What drew you to this field in the first place?
Ever since I was a young girl, I can recall observing product logos and packaging, and noticing when the designs changed. I wondered why the company changed the design and what was wrong with the old one. Then I would analyze the new design and draw conclusions on whether it was better.
Fast forward several years, and I am still enjoy learning about the "why" behind how people use things and using that information to inform design. It's very rewarding to design that thing, be it app, website, software, etc., in a way that is easy and delightful for someone to use.
What one piece of advice would you want to give to aspiring UX designers?
I have two pieces of advice. The first is that the hands-on approach works best. Classes can be fun and reading is interesting, but nothing beats getting in there and doing it. I used to create design projects for myself so I could get into the tools and have something real to work on.
The second piece of advice is: find a mentor. I had a great mentor named Jeff, who was my then boyfriend and now husband. Jeff's years of design expertise were integral in my progress as a designer. To his credit though, he never gave me easy answers. If I asked a “how to do XYZ”, his typical answer would be “well, there not just one way to do XYZ” and “show me how you would do it and why”. His answers didn't agree with my “read the instructions” personality, but they helped me become a more thoughtful and knowledgable designer.
What's the biggest challenge we face as an industry?
Keeping up with the speed-of-light, blink-and-you've-missed-it, ever-changing world technology is both exciting and challenging. As soon as you feel like you've got something dialed in, something else is ready to replace it. It's important to keep an open mind and a flexible attitude.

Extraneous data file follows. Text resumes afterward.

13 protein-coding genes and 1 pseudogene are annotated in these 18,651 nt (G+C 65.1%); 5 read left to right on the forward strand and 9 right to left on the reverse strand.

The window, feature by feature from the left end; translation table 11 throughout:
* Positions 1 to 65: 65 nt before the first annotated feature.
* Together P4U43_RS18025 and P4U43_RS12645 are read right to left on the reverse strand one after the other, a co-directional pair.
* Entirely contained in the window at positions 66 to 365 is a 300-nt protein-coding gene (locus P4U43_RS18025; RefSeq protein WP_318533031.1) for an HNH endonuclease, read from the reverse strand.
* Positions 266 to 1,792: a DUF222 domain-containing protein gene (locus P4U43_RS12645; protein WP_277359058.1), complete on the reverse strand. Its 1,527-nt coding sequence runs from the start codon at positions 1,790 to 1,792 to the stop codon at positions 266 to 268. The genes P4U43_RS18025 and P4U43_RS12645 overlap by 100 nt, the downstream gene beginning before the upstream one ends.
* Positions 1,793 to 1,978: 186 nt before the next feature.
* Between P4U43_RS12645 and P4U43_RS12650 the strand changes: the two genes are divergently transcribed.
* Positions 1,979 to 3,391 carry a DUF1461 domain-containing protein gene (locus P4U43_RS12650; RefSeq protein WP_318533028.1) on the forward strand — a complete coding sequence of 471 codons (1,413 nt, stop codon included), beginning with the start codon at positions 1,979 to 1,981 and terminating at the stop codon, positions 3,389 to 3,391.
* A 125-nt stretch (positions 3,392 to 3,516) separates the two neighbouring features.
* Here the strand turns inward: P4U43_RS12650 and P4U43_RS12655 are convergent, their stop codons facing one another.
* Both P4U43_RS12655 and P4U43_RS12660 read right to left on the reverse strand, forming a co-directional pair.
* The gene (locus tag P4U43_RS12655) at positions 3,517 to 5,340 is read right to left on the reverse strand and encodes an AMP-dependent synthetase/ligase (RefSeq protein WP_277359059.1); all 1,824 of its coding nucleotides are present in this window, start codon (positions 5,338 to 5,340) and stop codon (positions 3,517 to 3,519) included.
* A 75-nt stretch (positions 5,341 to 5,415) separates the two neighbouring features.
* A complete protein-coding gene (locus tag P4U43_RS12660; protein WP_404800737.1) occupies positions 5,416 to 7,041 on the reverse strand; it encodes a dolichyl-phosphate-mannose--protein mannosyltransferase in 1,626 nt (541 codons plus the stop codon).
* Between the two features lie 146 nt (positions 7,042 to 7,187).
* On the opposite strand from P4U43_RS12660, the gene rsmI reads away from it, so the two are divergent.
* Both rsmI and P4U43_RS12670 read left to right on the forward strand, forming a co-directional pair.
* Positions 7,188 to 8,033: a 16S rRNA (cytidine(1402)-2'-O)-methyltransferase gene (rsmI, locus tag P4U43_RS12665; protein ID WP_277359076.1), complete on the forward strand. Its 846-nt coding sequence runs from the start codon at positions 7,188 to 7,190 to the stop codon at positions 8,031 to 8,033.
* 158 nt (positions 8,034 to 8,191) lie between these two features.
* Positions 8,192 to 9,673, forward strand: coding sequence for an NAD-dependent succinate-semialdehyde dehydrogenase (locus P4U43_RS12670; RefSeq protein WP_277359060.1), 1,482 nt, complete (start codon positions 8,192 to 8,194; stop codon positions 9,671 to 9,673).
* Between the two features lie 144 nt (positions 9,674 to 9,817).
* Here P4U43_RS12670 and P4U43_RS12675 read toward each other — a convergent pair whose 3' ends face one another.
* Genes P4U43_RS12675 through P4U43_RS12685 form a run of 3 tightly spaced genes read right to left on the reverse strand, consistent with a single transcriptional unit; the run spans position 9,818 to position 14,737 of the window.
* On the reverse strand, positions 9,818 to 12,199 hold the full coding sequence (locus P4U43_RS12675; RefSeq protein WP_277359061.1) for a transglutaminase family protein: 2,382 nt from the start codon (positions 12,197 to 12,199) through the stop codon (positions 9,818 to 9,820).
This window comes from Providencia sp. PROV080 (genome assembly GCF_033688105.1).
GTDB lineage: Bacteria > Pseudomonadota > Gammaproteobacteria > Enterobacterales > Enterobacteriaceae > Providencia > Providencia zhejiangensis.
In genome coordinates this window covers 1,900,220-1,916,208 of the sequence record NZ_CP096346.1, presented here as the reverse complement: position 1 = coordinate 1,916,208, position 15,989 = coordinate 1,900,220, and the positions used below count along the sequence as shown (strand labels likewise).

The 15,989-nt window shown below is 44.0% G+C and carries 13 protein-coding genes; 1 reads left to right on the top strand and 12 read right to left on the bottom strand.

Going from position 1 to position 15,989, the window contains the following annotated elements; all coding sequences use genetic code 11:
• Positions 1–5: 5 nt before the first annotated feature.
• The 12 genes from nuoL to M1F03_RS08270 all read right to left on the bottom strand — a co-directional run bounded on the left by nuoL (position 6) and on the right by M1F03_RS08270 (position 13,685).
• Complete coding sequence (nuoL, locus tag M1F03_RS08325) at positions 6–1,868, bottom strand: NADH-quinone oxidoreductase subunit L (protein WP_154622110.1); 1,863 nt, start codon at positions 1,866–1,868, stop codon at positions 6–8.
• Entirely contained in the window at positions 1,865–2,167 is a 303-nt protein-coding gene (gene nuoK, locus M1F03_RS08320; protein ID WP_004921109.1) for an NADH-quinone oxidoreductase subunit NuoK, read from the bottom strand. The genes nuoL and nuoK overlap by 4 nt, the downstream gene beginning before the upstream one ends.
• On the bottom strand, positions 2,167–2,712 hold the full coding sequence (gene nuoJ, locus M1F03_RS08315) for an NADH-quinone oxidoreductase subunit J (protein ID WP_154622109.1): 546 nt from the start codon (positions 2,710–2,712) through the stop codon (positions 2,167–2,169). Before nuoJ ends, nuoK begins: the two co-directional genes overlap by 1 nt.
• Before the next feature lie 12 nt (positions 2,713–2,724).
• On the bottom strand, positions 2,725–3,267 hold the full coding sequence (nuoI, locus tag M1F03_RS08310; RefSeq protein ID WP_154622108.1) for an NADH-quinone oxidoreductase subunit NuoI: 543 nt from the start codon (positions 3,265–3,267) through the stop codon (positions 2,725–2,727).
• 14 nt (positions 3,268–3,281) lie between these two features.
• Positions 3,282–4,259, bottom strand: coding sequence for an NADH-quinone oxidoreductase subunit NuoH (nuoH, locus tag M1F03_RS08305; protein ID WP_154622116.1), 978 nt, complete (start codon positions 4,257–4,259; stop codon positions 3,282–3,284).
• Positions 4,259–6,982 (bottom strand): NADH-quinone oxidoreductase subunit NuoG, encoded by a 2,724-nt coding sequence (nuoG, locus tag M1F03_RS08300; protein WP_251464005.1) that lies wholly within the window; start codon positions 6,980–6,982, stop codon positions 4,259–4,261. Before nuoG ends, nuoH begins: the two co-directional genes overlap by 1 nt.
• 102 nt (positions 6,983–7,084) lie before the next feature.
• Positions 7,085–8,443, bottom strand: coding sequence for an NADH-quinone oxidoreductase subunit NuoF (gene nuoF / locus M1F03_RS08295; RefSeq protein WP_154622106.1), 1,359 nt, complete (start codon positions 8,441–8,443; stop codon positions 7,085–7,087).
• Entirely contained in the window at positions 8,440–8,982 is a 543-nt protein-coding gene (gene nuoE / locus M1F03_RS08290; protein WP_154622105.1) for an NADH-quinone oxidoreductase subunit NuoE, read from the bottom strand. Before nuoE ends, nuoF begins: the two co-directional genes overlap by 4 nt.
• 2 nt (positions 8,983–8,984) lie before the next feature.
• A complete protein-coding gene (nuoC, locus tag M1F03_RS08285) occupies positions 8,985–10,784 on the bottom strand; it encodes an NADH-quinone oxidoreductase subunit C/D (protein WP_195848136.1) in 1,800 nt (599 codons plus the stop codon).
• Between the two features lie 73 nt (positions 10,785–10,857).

What's new in the industry that's catching your eye?
Speaking of ever-changing technology, Virtual Reality, Augmented Reality, and Voice Design are a few that come to mind. For someone who is very visual, the idea of creating “interfaceless” design (think Alexa) is a fun challenge. It will be interesting to see how those technologies progress in the next few years.
What are the most challenging parts of your job?
Sometimes, getting the ideas to come to life, pulling that first idea from my brain onto the screen, can be tricky. Then after a certain point, the challenge shifts to slowing down the idea train so you can zero in on the best solution. When I start going down the rabbit hole, I reach out to one of my teammates to discuss my ideas or have a quick sketching session. Those collaborations can help me refocus and push the designs where they need to go.
What is the biggest lesson you have learned in your job, and how did you learn it?
It's OK not to know everything. As I already mentioned, I'm a “read the instructions” kind of person. So I always want to know as much as I can before I do something, fearing my attempt will fail if I don't. But sometimes, you have to "just do it", and make a few mistakes to learn it. It's that old conundrum of how to get experience if you can't get a job to get that experience. Answer: try it, and you might be surprised what you learn.
What makes Slide UX different?